26. Déléris P, Trost M, Topisirovic I, Tanguay PL, Borden KL, Thibault P, Meloche S: Activation loop phosphorylation of ERK3/ERK4 by group I p21-activated kinases (PAKs) defines a novel PAK-ERK3/4-MAPK-activated protein kinase signaling pathway.

    J Biol Chem 2011, 286:6470-6478. PubMed Abstract | Publisher Full Text | PubMed Central Full Text OpenURL

  27. Klinger S, Turgeon B, Lévesque K, Wood GA, Aagaard-Tillery KM, Meloche S: Loss of Erk3 function in mice leads to intrauterine growth restriction, pulmonary immaturity, and neonatal lethality.

    Proc Natl Acad Sci USA 2009, 106:16710-16715. PubMed Abstract | Publisher Full Text | PubMed Central Full Text OpenURL

  28. Rousseau J, Klinger S, Rachalski A, Turgeon B, Déléris P, Vigneault E, Poirier-Héon JF, Davoli MA, Mechawar N, El Mestikawy S, Cermakian N, Meloche S: Targeted inactivation of Mapk4 in mice reveals specific nonredundant functions of Erk3/Erk4 subfamily mitogen-activated protein kinases.

    Mol Cell Biol 2010, 30:5752-5763. PubMed Abstract | Publisher Full Text | PubMed Central Full Text OpenURL

  29. Ni H, Wang XS, Diener K, Yao Z: MAPKAPK5, a novel mitogen-activated protein kinase (MAPK)-activated protein kinase, is a substrate of the extracellular-regulated kinase (ERK) and p38 kinase.

    Biochem Biophys Res Commun 1998, 243:492-496. PubMed Abstract | Publisher Full Text OpenURL

  30. New L, Jiang Y, Zhao M, Liu K, Zhu W, Flood LJ, Kato Y, Parry GC, Han J: PRAK, a novel protein kinase regulated by the p38 MAP kinase.

    EMBO J 1998, 17:3372-3384. PubMed Abstract | Publisher Full Text | PubMed Central Full Text OpenURL

  31. Gerits N, Shiryaev A, Kostenko S, Klenow H, Shiryaeva O, Johannessen M, Moens U: The transcriptional regulation and cell-specific expression of the MAPK-activated protein kinase MK5.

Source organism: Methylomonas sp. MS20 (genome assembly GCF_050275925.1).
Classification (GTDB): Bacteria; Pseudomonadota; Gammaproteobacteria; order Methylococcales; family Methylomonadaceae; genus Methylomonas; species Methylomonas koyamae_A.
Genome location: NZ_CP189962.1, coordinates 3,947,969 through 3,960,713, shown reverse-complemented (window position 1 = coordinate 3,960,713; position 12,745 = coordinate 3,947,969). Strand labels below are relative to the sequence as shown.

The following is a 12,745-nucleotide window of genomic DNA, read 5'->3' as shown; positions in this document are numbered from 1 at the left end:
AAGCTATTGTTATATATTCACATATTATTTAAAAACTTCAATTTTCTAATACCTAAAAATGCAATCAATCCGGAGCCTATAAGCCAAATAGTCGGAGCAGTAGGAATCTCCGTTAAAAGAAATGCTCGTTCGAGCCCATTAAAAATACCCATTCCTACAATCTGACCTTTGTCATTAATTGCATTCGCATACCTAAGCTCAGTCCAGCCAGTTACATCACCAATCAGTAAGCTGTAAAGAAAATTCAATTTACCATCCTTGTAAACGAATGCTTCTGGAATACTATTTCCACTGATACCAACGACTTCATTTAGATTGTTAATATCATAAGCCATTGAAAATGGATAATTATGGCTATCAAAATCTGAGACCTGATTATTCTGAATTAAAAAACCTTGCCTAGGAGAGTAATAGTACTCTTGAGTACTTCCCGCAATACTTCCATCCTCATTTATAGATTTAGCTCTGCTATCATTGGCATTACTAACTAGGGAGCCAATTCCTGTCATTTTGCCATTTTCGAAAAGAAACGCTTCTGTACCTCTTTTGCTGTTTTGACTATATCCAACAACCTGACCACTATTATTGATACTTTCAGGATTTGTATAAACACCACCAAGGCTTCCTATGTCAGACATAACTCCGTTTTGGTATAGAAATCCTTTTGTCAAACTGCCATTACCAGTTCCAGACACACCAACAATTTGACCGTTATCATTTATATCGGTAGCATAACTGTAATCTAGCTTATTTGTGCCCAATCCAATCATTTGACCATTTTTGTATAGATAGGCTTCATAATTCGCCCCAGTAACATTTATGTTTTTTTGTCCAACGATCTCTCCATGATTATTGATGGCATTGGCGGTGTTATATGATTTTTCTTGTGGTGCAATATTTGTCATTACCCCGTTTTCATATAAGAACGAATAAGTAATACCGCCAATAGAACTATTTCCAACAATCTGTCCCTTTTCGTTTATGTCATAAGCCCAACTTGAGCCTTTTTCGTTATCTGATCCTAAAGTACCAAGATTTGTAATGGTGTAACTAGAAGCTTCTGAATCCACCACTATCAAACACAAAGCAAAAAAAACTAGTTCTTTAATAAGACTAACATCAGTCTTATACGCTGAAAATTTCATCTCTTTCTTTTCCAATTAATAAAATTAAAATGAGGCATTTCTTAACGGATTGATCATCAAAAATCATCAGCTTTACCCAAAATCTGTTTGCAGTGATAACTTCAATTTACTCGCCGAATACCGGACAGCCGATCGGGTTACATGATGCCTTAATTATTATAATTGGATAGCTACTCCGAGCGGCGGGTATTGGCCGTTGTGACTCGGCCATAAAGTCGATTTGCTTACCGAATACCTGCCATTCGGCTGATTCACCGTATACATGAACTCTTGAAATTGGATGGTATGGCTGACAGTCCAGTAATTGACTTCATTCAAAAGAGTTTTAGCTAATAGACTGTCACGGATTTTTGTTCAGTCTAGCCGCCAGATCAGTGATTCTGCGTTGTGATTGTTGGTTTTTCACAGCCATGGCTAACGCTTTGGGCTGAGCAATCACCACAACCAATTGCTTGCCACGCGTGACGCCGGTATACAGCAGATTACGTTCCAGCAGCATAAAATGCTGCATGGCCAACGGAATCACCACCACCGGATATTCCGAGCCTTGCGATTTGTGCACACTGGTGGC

Cell Mol Biol Lett 2009, 14:548-574. PubMed Abstract | Publisher Full Text OpenURL

  32. Kostenko S, Dumitriu G, Lægreid KJ, Moens U: Physiological roles of mitogen-activated-protein-kinase activated p38-regulated/activated protein kinase.

    World J Biol Chem 2011, 2:73-89. PubMed Abstract | Publisher Full Text | PubMed Central Full Text OpenURL

  33. Seternes OM, Johansen B, Hegge B, Johannessen M, Keyse SM, Moens U: Both binding and activation of p38 mitogen-activated protein kinase (MAPK) play essential roles in regulation of the nucleocytoplasmic distribution of MAPK-activated protein kinase 5 by cellular stress.

    Mol Cell Biol 2002, 22:6931-6945. PubMed Abstract | Publisher Full Text | PubMed Central Full Text OpenURL

  34. Seternes OM, Mikalsen T, Johansen B, Michaelsen E, Armstrong CG, Morrice NA, Turgeon B, Meloche S, Moens U, Keyse SM: Activation of MK5/PRAK by the atypical MAP kinase ERK3 defines a novel signal transduction pathway.

    EMBO J 2004, 23:4780-4791. PubMed Abstract | Publisher Full Text | PubMed Central Full Text OpenURL

  35. Schumacher S, Laass K, Kant S, Shi Y, Visel A, Gruber AD, Kotlyarov A, Gaestel M: Scaffolding by ERK3 regulates MK5 in development.

    EMBO J 2004, 23:4770-4779. PubMed Abstract | Publisher Full Text | PubMed Central Full Text OpenURL

  36. Déléris P, Rousseau J, Coulombe P, Rodier G, Tanguay PL, Meloche S: Activation loop phosphorylation of the atypical MAP kinases ERK3 and ERK4 is required for binding, activation and cytoplasmic relocalization of MK5.

    J Cell Physiol 2008, 217:778-788. PubMed Abstract | Publisher Full Text OpenURL

  37. Shiryaev A, Moens U: Mitogen-activated protein kinase p38 and MK2, MK3 and MK5: ménage à trois or ménage à quatre?

    Cell Signal 2010, 22:1185-1192. PubMed Abstract | Publisher Full Text OpenURL

  38. Zheng M, Wang YH, Wu XN, Wu SQ, Lu BJ, Dong MQ, Zhang H, Sun P, Lin SC, Guan KL, Han J: Inactivation of Rheb by PRAK-mediated phosphorylation is essential for energy depletion-induced suppression of mTORC1.

    Nat Cell Biol 2011, 13:263-272. PubMed Abstract | Publisher Full Text | PubMed Central Full Text OpenURL